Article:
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October 1960

Simultaneous Independent Bilateral Carcinoma of the Breast

Author Affiliations

Departments of Surgery, The Johns Hopkins University and Hospital and the Sinai Hospital of Baltimore.

Arch Surg. 1960;81(4):671-673. doi:10.1001/archsurg.1960.01300040155030

Bilateral breast carcinoma in the female is considered to be an infrequent occurrence. However, one must be careful to exclude those cases in which the involvement of the second breast is actually extension or metastasis from an original primary in the first breast. These are not truly bilateral breast carcinoma cases.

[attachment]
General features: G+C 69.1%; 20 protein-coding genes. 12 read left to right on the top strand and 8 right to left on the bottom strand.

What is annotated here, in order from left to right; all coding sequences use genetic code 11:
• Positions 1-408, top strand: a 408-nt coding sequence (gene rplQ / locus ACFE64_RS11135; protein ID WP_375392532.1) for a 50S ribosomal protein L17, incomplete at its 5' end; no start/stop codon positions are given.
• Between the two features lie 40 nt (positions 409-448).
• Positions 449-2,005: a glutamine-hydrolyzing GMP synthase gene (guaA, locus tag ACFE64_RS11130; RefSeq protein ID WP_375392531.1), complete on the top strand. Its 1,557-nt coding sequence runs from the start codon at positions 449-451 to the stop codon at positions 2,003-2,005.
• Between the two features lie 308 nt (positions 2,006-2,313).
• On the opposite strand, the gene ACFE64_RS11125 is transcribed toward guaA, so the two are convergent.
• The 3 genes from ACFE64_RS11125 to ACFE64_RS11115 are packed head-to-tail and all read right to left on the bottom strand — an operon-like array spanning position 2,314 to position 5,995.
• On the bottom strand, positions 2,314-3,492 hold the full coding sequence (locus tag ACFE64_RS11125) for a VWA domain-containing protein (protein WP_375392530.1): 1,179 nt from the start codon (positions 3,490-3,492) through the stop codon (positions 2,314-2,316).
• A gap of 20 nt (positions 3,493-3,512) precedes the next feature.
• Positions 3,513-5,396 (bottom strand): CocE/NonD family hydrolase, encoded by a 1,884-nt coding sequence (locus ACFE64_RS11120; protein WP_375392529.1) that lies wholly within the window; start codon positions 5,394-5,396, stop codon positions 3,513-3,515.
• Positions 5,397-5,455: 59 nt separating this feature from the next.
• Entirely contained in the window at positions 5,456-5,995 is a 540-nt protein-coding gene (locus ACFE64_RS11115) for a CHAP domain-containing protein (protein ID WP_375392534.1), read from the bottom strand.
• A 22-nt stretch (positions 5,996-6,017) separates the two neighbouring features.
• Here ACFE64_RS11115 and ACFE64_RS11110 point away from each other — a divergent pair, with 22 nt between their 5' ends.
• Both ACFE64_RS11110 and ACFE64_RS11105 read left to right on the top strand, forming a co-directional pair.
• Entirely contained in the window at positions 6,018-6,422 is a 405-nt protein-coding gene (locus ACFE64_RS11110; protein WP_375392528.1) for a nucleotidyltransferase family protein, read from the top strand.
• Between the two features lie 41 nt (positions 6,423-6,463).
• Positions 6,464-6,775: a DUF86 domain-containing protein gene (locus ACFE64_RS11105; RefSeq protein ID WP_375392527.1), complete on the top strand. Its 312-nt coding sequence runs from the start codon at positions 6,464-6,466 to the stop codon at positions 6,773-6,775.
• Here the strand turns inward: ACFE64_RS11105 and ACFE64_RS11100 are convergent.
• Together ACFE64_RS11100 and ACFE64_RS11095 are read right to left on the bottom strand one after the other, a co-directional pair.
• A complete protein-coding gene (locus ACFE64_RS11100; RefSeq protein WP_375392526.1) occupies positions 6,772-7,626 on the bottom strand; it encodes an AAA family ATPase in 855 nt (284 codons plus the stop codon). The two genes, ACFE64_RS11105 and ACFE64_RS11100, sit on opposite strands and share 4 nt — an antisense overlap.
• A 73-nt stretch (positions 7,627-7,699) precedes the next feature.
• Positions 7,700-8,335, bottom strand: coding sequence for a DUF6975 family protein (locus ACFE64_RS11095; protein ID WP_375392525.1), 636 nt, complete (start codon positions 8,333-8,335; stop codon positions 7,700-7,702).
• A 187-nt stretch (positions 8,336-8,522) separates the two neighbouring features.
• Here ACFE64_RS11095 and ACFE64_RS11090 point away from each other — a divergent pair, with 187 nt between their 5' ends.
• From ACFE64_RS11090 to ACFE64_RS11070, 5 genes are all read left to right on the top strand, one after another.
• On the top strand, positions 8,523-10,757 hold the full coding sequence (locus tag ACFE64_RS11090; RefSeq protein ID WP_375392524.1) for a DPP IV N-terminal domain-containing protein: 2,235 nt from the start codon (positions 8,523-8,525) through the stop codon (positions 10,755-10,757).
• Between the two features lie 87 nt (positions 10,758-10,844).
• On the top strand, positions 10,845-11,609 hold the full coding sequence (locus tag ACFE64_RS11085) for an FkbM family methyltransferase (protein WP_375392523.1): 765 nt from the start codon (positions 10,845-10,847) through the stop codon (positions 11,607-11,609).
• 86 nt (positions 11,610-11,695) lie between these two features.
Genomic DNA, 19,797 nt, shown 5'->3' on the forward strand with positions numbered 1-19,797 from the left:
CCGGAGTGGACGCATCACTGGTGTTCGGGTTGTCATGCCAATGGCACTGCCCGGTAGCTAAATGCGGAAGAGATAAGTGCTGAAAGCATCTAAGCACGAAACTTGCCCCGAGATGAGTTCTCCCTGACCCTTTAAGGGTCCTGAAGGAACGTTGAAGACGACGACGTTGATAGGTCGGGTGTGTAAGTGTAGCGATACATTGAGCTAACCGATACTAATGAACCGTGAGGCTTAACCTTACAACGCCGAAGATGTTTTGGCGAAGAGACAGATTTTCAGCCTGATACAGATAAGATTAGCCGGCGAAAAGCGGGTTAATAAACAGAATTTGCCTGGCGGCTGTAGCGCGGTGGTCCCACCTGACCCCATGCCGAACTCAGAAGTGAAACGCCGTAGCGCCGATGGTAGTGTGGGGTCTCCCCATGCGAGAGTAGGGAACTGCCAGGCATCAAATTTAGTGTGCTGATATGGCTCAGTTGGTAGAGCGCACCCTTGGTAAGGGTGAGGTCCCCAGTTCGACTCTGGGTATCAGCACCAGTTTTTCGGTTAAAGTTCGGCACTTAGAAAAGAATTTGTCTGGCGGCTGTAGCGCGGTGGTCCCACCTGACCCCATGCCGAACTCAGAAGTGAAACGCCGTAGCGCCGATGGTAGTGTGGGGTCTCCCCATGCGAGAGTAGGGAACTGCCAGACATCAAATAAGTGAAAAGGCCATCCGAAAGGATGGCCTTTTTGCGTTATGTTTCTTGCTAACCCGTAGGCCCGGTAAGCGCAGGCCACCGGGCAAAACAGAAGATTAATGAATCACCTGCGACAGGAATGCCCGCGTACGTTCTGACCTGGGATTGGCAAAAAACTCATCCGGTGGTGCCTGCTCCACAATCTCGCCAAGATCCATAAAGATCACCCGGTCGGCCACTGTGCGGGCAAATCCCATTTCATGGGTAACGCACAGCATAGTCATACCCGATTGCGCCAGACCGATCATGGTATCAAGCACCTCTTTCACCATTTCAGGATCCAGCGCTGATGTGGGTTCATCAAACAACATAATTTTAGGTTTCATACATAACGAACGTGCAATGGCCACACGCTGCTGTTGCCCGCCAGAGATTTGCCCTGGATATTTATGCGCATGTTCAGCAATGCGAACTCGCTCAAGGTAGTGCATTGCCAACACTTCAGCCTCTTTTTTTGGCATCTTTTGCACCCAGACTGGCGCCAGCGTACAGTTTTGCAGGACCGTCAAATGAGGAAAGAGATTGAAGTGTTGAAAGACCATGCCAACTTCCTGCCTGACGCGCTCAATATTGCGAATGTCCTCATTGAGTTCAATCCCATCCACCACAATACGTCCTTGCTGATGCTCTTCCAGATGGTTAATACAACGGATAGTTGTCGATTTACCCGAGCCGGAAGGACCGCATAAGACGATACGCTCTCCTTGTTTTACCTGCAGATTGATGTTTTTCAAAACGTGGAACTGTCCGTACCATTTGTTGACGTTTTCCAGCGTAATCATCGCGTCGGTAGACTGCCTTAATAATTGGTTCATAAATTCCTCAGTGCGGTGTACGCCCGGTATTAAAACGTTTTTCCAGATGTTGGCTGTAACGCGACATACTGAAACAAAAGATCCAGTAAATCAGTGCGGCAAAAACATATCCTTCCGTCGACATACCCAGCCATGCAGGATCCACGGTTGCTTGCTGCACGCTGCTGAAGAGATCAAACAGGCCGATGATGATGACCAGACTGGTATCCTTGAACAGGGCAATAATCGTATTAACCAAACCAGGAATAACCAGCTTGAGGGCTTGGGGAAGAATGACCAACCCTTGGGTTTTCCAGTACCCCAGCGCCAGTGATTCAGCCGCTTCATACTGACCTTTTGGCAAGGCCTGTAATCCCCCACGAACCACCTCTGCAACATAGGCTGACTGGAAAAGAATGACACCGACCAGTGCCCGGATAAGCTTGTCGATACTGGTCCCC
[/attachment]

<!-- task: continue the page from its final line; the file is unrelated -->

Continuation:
The independent bilateral primary breast carcinoma case must base its classification on pathological microscopic diagnosis and on clinical findings. If each breast carcinoma is of a different cell type there can be no question of the independent origin of these two tumors. The clinical ground on which the above classification rests is the absence of evidence of recurrence, local or regional, of the original breast carcinoma, and the absence of evidence of distant metastases.

There are two categories of bilateral breast carcinoma. One is the simultaneously occurring situation, the other is the successively occurring one. The former situation is

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